Step by Step: Printing Weapons of Mass Creation posters by Mama’s Sauce

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We are pleased to show off the new art print for Weapons of Mass Creation 5!  The lettering was done by the talented Mary Kate McDevitt and the printing is done by Mama’s Sauce! What follows is a step by step walkthrough of the printing process by Mama’s Sauce.

Weapons of Mass Creation is a 3-day creative conference that will change your life. It takes place on August 15-17 in Cleveland, OH. See speakers, bands, workshops, and more.

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Final Lettering by Mary Kate McDevitt

01. Ink Mixing.

Hand-mixing the inks for the poster was the first step. We hand-mix every color for all of our custom screen printing projects; this gives us the most possible control over color.

wmc fest art print by mary kate mcdevitt and mama's sauce

02. Color Proofing.

After the ink was mixed, we tested a small amount of it for accuracy. We always use a piece of the paper that the poster will actually be printed on. Different papers handle ink differently, so it’s important to test for every project.

wmc fest art print by mary kate mcdevitt and mama's sauce

03. Prep the Screen.

Screen printing uses a fine mesh through which ink is pressed. To start printing, we had to burn the image for the poster into the mesh of the screen. This process is repeated for each color in the design. In this case, there were three screens.

wmc fest art print by mary kate mcdevitt and mama's sauce

04. Printing.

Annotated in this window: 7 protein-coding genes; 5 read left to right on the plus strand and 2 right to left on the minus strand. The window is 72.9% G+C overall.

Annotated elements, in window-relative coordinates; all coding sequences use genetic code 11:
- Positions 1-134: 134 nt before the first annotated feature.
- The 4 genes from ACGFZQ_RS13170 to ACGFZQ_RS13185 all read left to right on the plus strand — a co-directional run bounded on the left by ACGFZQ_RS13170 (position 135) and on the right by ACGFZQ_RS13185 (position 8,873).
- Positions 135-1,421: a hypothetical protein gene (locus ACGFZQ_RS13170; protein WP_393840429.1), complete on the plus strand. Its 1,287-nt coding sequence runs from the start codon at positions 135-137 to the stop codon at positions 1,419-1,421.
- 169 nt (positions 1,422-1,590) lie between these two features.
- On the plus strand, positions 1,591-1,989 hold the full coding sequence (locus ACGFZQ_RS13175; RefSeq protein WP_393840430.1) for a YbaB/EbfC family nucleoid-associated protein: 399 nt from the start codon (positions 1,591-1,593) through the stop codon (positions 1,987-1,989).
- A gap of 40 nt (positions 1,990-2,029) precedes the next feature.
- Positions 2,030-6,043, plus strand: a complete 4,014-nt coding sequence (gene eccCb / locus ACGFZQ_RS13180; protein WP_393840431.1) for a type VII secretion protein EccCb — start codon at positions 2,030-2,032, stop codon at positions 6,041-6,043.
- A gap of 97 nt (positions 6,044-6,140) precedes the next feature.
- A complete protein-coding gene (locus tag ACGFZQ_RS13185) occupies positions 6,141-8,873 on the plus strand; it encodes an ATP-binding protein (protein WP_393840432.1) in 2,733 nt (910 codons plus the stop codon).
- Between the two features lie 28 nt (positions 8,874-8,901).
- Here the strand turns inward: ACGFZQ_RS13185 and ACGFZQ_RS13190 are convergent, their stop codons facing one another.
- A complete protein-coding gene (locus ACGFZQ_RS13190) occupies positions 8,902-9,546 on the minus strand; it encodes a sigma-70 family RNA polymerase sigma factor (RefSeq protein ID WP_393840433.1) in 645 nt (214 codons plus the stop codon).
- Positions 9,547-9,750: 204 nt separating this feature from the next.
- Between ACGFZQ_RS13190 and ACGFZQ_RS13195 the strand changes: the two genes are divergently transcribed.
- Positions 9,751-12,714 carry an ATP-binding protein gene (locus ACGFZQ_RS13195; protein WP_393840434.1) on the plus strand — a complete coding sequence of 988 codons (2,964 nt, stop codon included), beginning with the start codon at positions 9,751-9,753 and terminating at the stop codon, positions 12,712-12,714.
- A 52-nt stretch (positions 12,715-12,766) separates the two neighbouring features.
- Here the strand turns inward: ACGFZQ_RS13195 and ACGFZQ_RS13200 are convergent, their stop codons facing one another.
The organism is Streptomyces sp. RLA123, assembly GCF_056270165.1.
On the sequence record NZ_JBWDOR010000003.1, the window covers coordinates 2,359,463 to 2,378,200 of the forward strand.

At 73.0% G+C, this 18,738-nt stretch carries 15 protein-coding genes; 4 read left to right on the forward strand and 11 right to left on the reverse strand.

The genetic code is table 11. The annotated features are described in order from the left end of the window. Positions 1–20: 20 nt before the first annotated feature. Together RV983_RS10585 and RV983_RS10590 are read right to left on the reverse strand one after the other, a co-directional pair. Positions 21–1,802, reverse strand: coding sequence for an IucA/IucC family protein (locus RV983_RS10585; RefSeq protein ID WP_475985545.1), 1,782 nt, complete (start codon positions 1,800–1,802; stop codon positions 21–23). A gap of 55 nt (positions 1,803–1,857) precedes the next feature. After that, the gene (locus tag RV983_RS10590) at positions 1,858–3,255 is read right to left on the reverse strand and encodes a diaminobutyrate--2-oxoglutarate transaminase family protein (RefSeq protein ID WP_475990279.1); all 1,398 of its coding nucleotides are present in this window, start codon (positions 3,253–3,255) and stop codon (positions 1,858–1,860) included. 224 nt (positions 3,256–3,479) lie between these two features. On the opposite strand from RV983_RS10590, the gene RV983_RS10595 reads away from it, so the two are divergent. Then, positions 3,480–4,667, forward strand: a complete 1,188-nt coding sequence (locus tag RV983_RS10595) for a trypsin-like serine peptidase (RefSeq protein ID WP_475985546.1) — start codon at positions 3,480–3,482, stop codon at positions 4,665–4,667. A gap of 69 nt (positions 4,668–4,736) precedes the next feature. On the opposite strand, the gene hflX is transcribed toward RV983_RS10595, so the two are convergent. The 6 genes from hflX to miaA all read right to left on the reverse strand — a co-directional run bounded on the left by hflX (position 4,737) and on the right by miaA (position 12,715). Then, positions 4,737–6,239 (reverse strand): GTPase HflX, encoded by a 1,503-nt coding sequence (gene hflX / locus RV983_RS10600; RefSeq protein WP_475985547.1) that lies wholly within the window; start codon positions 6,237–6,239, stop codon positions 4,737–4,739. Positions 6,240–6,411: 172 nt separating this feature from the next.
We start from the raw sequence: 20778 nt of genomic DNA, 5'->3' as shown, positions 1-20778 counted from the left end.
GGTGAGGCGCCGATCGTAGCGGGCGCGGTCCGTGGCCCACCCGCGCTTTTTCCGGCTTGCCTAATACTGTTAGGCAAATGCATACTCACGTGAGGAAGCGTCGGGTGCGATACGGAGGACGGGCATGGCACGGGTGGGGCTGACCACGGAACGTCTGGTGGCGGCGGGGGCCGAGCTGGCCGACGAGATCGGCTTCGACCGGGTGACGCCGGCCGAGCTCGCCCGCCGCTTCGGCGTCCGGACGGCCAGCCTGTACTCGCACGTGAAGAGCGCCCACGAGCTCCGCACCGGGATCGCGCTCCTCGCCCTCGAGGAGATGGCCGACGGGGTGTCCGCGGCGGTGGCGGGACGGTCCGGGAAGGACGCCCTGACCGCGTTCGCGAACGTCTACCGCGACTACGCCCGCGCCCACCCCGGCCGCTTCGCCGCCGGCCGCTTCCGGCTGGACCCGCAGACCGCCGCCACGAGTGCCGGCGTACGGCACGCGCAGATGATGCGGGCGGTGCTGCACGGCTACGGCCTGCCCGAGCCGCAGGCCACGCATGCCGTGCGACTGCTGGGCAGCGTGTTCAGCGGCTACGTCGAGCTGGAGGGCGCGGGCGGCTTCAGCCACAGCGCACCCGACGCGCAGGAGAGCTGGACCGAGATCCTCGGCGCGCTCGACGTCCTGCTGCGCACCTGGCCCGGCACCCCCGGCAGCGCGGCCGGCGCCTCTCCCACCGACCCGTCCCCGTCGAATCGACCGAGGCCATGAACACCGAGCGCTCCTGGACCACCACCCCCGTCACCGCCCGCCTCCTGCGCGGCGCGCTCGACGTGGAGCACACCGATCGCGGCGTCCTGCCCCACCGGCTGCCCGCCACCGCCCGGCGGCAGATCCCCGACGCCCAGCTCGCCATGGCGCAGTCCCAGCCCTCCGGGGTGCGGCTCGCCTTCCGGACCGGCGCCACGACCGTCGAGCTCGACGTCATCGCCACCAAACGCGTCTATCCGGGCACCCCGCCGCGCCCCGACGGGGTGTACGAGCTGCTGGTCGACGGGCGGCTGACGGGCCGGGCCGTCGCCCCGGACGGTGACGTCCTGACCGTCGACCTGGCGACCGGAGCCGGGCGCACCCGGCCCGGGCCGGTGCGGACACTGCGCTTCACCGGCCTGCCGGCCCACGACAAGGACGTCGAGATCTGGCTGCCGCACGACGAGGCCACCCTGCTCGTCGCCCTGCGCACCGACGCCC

Once the inks were mixed and the screens were prepped, printing could begin. Ink was flooded over the screen and then pressed through the mesh by a squeegee. It’s very important that the 3 colors line up perfectly.

wmc fest art print by mary kate mcdevitt and mama's sauce wmc fest art print by mary kate mcdevitt and mama's sauce wmc fest art print by mary kate mcdevitt and mama's sauce

05. Quality Control.

After we started printing, we were very careful to keep an eye out for inconsistencies and defects in the prints. A lot can go wrong on press, so quality control is an ongoing, essential part of custom screen printing.

wmc fest art print by mary kate mcdevitt and mama's sauce

06. Racking & Drying.

The WMC Fest poster was printed with water-based inks that take a little while to dry. Consequently, each poster was hand-placed on a rack to dry for about 15-20 minutes between each color.

wmc fest art print by mary kate mcdevitt and mama's sauce

07. Trimming.

Most custom screen printing projects are printed on a sheet of paper that’s a little bit bigger than the final size of the piece. This allows room for helpful marks & notes on the press sheet as well as room for us to actually grab the sheet without smudging the artwork. Once the WMC poster was printed, we trimmed it to its final size with a guillotine paper cutter.

wmc fest art print by mary kate mcdevitt and mama's sauce

08. The Finished Product.

Once each color had been printed, dried, and trimmed, the job was done. At this point, a sigh of relief and admiration surged through the shop.

wmc fest art print by mary kate mcdevitt and mama's sauce

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About the Author, Jeff Finley

I'm a partner at Go Media, a Cleveland web design and development firm. We also specialize in print design and branding. I started Weapons of Mass Creation Fest and wrote the book Thread's Not Dead, teaching artists and designers how to start a clothing company. In my spare time, I write songs and play drums in Campfire Conspiracy. I'm a happy husband and an aspiring b-boy and lucid dreamer.

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